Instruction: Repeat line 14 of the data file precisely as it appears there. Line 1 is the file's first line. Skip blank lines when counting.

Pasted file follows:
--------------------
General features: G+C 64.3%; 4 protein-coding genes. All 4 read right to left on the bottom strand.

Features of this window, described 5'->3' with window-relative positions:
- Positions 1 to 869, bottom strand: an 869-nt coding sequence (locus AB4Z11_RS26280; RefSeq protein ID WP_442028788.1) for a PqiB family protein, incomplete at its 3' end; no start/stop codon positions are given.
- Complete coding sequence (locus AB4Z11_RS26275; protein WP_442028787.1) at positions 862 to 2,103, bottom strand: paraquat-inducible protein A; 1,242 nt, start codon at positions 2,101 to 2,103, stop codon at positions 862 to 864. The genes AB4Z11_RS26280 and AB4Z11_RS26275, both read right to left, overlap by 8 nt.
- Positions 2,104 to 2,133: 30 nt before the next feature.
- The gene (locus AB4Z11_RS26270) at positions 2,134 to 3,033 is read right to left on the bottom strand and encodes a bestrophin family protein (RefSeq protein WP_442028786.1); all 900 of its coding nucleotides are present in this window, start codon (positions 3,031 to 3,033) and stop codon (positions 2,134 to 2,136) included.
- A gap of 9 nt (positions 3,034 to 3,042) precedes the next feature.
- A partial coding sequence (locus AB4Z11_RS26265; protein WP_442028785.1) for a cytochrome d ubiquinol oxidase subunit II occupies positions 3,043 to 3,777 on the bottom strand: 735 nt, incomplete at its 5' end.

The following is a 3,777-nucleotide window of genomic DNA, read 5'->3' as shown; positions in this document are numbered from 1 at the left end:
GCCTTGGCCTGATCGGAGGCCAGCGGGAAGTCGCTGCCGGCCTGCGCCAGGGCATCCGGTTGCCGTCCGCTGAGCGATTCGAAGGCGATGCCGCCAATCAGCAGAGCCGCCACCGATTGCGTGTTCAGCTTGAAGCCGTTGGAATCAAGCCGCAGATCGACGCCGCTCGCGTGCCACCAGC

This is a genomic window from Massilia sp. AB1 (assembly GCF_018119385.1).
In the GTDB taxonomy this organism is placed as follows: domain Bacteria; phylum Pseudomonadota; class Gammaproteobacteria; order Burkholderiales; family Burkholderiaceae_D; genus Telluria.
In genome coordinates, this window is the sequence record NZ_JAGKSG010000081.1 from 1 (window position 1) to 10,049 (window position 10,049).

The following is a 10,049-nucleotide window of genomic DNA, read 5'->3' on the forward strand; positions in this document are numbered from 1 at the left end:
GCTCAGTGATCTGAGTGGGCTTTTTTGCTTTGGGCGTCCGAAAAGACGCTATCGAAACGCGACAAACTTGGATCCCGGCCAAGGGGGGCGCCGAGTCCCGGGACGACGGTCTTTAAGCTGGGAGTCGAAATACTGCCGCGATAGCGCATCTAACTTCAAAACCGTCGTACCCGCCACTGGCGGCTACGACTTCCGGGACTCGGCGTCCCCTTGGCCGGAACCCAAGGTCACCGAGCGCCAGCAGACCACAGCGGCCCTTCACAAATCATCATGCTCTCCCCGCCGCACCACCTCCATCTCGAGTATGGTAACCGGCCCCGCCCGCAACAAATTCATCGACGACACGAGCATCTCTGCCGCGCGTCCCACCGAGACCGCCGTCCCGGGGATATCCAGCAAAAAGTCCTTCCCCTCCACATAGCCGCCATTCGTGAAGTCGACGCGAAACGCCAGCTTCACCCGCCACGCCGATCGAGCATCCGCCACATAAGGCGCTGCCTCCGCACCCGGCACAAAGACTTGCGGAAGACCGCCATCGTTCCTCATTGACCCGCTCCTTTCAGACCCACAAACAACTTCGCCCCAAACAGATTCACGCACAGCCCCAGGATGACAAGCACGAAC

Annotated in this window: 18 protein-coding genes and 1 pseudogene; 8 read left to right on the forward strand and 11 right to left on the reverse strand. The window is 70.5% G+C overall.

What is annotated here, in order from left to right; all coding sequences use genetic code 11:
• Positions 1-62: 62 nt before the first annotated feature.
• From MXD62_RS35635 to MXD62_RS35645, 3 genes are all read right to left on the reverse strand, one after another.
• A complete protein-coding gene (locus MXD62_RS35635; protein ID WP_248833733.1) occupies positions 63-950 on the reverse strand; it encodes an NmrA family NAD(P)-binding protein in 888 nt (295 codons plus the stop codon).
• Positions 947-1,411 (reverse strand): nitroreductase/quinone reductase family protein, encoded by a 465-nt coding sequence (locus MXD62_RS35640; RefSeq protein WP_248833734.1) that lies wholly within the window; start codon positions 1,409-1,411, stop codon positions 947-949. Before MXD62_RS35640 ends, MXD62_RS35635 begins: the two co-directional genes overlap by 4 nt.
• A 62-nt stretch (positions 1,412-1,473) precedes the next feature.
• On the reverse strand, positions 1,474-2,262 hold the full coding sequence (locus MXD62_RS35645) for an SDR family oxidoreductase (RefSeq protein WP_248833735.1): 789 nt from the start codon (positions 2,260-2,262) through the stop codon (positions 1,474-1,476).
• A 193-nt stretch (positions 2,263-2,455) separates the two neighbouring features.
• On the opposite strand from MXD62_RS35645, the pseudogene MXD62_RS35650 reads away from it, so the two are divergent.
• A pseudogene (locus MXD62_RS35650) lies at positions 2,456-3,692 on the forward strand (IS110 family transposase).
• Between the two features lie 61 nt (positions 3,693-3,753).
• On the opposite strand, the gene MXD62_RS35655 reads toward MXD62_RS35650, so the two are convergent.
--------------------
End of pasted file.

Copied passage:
The following is a 10,049-nucleotide window of genomic DNA, read 5'->3' on the forward strand; positions in this document are numbered from 1 at the left end: